~Venus, (Mag -4.5) will not be seen Saturday evening as it sets about 2:25 pm in constellation Sagittarius. Venus will be about 44 million miles from Earth, dropping to about a 34” in diameter but will be 35% lit. Venus rises about 4 am so can be seen before sunrise.
~Mars, (Mag -.03) is now in Constellation Virgo rising about 9:45pm so can be seen at BSC this Saturday evening. It is now about 80 million miles away and doesn't set until 9 am.
~Jupiter, (Mag -2.2) will rise about 1:20 pm Saturday in constellation Gemini so can be seen high in the sky this Saturday evening. It will be about 425 million miles from Earth getting a little further every day with a diameter of about 42”. At 6:30 pm, we should see moon Ganymede east of Jupiter and then Callisto half way closer to the big planet. Io and Europa will be about a planet width west of the Jupiter. Europa will then move east towards Jupiter as Io moves further west and by 11:30pm, Europa will begin a transit in front of the big planet.
~Saturn, (Mag 1.0) will be in constellation Libra this Saturday so cannot be seen Saturday evening until 11:45 pm and we close at midnight. It has a disk measuring 16” and can be seen all night after it rises as does not set until 10:20 am. It will be about 900 million miles away Saturday.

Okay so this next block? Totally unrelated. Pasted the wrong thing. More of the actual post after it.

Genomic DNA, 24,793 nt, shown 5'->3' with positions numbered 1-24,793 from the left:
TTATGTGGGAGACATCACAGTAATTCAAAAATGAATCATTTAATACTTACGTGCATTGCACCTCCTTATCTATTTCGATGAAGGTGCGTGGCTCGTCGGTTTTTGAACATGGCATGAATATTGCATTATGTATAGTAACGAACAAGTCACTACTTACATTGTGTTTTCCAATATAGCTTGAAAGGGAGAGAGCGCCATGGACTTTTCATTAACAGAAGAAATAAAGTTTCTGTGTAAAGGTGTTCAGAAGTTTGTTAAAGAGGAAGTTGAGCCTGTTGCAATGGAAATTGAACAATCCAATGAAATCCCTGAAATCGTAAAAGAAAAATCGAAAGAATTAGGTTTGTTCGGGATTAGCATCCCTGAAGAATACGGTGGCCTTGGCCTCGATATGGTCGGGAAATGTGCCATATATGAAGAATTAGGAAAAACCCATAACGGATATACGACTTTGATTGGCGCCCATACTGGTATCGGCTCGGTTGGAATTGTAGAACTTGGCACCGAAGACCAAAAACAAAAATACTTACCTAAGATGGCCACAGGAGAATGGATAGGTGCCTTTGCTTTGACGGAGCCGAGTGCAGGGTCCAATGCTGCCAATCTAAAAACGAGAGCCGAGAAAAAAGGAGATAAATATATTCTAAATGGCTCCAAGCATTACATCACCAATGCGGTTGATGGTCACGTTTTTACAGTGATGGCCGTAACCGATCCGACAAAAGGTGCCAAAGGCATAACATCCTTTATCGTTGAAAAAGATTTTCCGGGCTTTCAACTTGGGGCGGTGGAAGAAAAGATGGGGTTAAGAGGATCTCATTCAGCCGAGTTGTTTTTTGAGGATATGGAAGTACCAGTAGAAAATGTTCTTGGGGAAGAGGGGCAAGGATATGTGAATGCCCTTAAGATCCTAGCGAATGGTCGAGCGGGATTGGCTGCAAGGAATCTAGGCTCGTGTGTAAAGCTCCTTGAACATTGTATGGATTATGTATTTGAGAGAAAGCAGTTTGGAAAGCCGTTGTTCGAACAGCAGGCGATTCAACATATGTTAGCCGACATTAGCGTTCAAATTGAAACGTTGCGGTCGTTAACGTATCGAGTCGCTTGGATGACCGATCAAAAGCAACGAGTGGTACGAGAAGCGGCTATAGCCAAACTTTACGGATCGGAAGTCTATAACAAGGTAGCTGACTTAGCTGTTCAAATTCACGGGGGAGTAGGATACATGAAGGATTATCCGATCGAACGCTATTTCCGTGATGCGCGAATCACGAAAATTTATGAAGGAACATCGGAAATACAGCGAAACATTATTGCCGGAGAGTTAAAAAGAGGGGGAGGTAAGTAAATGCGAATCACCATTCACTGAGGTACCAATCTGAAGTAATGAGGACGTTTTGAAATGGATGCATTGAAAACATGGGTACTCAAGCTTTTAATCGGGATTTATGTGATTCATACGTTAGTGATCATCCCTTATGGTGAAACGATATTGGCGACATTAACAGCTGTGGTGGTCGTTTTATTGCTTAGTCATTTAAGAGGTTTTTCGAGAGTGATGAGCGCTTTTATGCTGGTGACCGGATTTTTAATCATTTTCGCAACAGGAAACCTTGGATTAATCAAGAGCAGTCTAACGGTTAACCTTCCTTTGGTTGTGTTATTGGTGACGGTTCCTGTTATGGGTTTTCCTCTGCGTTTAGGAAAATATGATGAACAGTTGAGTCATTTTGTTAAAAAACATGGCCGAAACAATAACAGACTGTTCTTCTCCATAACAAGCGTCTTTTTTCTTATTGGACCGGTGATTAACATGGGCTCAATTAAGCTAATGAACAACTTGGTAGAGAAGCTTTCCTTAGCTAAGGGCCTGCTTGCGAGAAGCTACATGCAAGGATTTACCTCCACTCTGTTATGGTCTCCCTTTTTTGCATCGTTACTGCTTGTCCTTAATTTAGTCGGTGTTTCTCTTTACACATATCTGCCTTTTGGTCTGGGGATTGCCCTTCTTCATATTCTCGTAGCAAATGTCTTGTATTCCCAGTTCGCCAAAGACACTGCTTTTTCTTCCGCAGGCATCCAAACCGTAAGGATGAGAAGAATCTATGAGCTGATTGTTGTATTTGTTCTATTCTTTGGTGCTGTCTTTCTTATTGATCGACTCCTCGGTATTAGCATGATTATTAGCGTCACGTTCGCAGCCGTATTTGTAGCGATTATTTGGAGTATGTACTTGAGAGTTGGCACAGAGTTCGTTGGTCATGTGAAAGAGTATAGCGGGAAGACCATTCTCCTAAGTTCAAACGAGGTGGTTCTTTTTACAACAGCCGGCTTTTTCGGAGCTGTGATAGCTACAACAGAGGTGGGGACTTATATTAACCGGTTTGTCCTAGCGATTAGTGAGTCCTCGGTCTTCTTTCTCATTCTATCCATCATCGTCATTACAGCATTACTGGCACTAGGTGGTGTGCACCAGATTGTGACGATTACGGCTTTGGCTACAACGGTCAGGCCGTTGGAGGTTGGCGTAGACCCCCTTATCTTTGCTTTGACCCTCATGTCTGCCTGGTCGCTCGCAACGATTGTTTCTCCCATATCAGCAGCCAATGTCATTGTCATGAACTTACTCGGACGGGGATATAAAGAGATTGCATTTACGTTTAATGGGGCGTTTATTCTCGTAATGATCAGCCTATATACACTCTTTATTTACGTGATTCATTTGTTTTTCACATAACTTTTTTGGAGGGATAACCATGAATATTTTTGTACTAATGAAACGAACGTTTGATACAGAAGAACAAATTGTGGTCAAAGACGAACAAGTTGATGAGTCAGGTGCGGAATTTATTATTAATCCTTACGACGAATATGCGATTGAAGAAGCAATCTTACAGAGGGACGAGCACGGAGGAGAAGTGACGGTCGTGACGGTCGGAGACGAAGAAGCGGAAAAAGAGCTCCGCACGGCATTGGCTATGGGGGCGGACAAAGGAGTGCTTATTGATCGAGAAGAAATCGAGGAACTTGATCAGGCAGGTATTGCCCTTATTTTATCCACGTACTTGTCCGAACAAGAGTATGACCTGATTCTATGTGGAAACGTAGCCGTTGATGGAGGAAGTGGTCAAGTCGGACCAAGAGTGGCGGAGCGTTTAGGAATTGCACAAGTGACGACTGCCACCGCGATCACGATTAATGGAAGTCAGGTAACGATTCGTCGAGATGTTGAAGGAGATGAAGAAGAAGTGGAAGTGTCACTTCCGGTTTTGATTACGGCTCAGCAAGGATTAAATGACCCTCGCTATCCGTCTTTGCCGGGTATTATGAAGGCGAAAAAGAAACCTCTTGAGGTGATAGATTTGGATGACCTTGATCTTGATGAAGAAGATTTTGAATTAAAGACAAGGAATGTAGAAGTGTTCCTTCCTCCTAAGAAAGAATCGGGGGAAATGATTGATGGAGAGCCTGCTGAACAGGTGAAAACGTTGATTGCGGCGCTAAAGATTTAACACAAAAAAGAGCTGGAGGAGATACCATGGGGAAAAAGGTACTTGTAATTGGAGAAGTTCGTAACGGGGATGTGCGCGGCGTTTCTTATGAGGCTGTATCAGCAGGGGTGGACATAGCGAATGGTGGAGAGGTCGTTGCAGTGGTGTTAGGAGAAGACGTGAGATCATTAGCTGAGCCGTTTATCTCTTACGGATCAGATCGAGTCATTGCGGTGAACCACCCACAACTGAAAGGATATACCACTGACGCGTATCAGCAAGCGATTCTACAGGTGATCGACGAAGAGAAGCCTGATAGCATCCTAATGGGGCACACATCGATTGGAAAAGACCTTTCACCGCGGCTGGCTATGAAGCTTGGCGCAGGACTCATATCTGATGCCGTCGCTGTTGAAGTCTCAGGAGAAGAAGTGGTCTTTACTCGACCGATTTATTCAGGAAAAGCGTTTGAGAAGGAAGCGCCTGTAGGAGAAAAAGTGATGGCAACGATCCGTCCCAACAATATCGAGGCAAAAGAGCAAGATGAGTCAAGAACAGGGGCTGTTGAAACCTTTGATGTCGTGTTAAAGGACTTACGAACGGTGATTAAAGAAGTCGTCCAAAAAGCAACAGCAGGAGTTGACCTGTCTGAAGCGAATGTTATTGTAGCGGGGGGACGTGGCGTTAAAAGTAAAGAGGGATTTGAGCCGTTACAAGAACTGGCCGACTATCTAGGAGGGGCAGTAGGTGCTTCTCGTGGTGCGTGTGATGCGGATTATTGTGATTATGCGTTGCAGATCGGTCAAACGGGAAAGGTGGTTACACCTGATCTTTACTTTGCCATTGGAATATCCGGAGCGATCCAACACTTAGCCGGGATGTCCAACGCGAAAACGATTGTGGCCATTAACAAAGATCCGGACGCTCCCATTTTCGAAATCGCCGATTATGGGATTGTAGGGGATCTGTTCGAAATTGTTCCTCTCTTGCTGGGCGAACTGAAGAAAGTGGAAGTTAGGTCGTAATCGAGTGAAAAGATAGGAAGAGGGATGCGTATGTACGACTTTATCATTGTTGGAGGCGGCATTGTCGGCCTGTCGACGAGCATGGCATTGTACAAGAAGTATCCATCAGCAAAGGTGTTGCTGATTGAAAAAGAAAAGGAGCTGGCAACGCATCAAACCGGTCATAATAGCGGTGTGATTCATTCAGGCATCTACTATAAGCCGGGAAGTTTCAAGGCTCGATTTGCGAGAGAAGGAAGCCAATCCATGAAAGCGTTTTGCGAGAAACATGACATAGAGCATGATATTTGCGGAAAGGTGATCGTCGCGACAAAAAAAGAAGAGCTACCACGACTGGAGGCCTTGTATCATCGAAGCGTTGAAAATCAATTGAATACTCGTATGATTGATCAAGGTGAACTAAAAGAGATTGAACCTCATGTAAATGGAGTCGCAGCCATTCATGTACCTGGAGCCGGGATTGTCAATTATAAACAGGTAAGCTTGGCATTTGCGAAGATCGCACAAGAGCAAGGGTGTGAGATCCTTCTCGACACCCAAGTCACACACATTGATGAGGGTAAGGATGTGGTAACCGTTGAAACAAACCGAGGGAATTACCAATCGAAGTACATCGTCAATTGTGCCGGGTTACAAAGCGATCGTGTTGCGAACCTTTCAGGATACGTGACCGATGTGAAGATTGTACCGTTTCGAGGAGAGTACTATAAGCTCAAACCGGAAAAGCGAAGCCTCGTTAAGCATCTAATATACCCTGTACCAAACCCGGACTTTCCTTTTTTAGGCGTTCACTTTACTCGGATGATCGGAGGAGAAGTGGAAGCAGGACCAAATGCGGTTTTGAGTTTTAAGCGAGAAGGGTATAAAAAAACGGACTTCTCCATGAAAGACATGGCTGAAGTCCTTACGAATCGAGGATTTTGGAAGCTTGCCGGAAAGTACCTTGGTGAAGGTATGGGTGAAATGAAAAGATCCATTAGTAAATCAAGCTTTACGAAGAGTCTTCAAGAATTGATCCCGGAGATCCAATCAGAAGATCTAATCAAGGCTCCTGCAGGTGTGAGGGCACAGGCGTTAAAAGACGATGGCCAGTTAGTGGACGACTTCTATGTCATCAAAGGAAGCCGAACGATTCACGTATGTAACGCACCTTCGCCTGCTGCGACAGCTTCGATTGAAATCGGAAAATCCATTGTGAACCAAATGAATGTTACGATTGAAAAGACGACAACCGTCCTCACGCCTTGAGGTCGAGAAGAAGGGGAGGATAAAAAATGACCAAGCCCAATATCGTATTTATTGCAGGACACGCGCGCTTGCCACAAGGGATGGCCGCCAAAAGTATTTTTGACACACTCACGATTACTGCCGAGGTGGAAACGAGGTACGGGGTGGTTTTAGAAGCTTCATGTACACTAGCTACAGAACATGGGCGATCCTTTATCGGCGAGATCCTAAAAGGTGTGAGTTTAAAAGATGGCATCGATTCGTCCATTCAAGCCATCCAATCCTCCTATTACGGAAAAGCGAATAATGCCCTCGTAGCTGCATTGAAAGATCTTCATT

~ Uranus, (Mag 5.9) will be in constellation Pisces high in the sky this Saturday evening as it rises just after 8 am. It shows up as a small 3.5” blue-green disc in a telescope so look for it Saturday evening. Uranus can be seen until setting about 8:30 pm and will be about 1.937 billion miles from Earth.
~ Neptune, (Mag 8.0) is in constellation Aquarius, about 2.880 billion miles away this week slowly moving farther from Earth. It is seen as a bluish gray 2.3” disc in a telescope but we probably won't be able to see it at BSC this Saturday evening as it sets about 5:40 pm. It does not rise until 6:40 am.
~ Pluto, (Mag 14.2) sets about 1:35 pm in constellation Sagittarius so can't be seen Saturday evening. Since it rises at 3:30 am, it could be seen early in the morning before sunrise It is 3.090 billion miles from Earth and since it is so dim, you would need a 10” or larger telescope to see it visually.
There are no major meteor showers in February and the only minor one (Alpha Centaurids) lies deep in the southern sky. But an occasional sporadic meteor can appear at any time. We usually see a few stray meteors during every Saturday evening BSC star party.